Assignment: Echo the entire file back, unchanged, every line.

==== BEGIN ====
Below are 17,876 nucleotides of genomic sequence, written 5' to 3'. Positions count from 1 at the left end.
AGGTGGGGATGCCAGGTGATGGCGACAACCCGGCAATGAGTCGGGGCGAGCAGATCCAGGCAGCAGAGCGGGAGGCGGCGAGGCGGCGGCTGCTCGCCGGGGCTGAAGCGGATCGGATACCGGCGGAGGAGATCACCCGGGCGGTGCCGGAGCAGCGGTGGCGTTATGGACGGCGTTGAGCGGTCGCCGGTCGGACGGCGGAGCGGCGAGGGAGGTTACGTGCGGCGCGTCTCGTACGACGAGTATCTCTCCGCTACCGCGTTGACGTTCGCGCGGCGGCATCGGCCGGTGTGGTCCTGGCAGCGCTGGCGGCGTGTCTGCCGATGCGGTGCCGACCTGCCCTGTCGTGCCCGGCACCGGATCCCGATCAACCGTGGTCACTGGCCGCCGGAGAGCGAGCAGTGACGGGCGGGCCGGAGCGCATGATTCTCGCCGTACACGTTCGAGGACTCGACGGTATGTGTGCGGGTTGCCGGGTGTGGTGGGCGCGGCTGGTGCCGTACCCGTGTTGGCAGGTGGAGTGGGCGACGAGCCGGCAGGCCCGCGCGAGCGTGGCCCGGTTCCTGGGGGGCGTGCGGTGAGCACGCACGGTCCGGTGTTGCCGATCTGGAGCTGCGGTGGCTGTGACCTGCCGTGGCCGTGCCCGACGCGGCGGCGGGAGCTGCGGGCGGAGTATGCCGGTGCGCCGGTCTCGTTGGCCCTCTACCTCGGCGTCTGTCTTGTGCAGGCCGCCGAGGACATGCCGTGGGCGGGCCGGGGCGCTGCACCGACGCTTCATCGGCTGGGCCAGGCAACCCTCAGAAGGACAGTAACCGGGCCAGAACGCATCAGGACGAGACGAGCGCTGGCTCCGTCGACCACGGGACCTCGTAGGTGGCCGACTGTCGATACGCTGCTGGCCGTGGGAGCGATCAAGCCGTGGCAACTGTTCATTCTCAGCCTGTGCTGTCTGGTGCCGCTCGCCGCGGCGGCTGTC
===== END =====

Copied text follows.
Below are 17,876 nucleotides of genomic sequence, written 5' to 3'. Positions count from 1 at the left end.
AGGTGGGGATGCCAGGTGATGGCGACAACCCGGCAATGAGTCGGGGCGAGCAGATCCAGGCAGCAGAGCGGGAGGCGGCGAGGCGGCGGCTGCTCGCCGGGGCTGAAGCGGATCGGATACCGGCGGAGGAGATCACCCGGGCGGTGCCGGAGCAGCGGTGGCGTTATGGACGGCGTTGAGCGGTCGCCGGTCGGACGGCGGAGCGGCGAGGGAGGTTACGTGCGGCGCGTCTCGTACGACGAGTATCTCTCCGCTACCGCGTTGACGTTCGCGCGGCGGCATCGGCCGGTGTGGTCCTGGCAGCGCTGGCGGCGTGTCTGCCGATGCGGTGCCGACCTGCCCTGTCGTGCCCGGCACCGGATCCCGATCAACCGTGGTCACTGGCCGCCGGAGAGCGAGCAGTGACGGGCGGGCCGGAGCGCATGATTCTCGCCGTACACGTTCGAGGACTCGACGGTATGTGTGCGGGTTGCCGGGTGTGGTGGGCGCGGCTGGTGCCGTACCCGTGTTGGCAGGTGGAGTGGGCGACGAGCCGGCAGGCCCGCGCGAGCGTGGCCCGGTTCCTGGGGGGCGTGCGGTGAGCACGCACGGTCCGGTGTTGCCGATCTGGAGCTGCGGTGGCTGTGACCTGCCGTGGCCGTGCCCGACGCGGCGGCGGGAGCTGCGGGCGGAGTATGCCGGTGCGCCGGTCTCGTTGGCCCTCTACCTCGGCGTCTGTCTTGTGCAGGCCGCCGAGGACATGCCGTGGGCGGGCCGGGGCGCTGCACCGACGCTTCATCGGCTGGGCCAGGCAACCCTCAGAAGGACAGTAACCGGGCCAGAACGCATCAGGACGAGACGAGCGCTGGCTCCGTCGACCACGGGACCTCGTAGGTGGCCGACTGTCGATACGCTGCTGGCCGTGGGAGCGATCAAGCCGTGGCAACTGTTCATTCTCAGCCTGTGCTGTCTGGTGCCGCTCGCCGCGGCGGCTGTC